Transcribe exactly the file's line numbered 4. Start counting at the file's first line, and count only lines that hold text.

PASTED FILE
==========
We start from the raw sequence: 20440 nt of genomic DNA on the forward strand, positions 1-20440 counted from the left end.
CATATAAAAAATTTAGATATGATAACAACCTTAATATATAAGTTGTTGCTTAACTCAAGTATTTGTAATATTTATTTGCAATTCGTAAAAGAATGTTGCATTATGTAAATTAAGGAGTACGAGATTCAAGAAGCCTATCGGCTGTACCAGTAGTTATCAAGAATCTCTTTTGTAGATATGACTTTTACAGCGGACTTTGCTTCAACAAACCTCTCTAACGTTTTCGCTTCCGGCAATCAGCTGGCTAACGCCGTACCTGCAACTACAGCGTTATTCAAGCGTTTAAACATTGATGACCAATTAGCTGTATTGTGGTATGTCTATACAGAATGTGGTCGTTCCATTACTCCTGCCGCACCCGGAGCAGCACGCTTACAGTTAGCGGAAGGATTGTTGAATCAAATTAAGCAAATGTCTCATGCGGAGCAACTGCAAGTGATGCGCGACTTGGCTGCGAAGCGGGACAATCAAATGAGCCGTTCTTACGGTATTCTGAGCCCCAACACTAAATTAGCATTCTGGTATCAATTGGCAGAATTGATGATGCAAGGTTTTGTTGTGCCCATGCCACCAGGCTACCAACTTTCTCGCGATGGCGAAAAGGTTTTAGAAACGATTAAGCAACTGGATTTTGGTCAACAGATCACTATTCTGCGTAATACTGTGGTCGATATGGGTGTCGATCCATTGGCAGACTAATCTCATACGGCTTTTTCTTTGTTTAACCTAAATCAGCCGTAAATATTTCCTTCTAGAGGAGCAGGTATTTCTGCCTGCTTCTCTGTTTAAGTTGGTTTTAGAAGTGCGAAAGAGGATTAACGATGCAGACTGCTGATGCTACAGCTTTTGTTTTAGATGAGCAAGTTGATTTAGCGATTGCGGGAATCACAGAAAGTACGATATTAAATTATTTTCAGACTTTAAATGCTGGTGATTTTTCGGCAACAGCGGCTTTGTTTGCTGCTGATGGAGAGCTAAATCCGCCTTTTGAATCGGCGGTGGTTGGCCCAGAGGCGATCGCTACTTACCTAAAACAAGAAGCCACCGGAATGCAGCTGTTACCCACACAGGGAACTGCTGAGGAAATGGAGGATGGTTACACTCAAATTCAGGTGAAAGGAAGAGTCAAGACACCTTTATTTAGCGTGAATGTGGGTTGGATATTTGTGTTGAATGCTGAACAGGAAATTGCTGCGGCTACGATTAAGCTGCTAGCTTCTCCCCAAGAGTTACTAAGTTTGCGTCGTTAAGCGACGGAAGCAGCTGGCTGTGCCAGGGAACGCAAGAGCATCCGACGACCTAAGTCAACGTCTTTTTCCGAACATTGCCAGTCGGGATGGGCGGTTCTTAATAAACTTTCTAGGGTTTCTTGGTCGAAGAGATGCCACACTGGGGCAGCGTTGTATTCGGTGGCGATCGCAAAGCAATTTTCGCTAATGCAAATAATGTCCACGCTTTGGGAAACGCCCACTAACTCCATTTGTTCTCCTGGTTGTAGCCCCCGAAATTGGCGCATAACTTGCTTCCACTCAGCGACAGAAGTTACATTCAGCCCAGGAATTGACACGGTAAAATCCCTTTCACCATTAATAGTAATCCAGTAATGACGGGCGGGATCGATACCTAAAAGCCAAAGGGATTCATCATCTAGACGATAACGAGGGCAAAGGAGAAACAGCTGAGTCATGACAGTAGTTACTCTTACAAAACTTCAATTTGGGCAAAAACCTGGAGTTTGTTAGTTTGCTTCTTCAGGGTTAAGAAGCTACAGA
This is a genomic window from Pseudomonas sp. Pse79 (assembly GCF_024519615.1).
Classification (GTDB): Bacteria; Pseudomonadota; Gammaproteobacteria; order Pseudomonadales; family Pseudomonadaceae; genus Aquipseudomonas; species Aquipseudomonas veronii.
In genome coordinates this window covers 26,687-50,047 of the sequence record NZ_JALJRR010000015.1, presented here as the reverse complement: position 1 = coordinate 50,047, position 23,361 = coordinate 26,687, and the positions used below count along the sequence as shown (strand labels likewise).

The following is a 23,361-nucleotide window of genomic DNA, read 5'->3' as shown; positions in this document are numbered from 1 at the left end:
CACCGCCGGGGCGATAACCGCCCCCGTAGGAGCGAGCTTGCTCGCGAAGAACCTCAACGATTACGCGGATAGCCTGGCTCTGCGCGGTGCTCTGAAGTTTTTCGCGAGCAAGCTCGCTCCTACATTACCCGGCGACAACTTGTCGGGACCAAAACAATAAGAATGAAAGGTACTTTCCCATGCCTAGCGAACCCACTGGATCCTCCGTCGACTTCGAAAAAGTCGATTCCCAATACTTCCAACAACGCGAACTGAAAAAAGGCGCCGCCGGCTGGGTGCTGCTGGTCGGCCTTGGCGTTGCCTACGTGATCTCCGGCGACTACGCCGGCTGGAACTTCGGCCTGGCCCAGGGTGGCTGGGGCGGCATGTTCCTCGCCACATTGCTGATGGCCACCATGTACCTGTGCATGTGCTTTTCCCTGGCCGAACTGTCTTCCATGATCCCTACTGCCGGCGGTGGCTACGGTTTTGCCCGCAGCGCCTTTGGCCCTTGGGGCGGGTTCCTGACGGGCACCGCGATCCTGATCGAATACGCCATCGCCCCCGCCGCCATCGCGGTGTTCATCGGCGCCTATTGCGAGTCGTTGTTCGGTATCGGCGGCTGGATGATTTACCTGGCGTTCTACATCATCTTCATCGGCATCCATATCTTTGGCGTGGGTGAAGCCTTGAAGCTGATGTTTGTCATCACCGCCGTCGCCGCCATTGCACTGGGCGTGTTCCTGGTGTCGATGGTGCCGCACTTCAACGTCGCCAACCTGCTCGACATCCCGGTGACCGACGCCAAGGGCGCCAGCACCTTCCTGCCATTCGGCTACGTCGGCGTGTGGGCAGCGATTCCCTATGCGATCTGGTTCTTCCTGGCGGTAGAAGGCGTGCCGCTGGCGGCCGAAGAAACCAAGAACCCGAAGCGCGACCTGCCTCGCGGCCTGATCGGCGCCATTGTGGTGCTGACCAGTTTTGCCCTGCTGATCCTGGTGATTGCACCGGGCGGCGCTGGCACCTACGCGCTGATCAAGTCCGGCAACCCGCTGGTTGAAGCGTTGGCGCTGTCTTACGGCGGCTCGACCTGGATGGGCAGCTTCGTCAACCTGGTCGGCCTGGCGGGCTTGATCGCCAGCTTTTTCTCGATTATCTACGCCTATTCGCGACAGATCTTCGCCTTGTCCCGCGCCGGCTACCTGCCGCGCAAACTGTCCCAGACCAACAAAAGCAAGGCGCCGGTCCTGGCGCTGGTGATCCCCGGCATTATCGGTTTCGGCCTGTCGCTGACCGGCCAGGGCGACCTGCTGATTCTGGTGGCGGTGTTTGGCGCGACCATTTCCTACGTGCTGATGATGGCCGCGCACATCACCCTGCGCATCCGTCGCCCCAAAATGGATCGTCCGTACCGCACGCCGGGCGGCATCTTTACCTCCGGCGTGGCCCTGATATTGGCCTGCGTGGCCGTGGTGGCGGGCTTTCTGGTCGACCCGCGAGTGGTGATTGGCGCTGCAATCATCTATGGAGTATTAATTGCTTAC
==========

Classification (GTDB): Bacteria; Pseudomonadota; Gammaproteobacteria; order Pseudomonadales; family Pseudomonadaceae; genus Aquipseudomonas; species Aquipseudomonas veronii.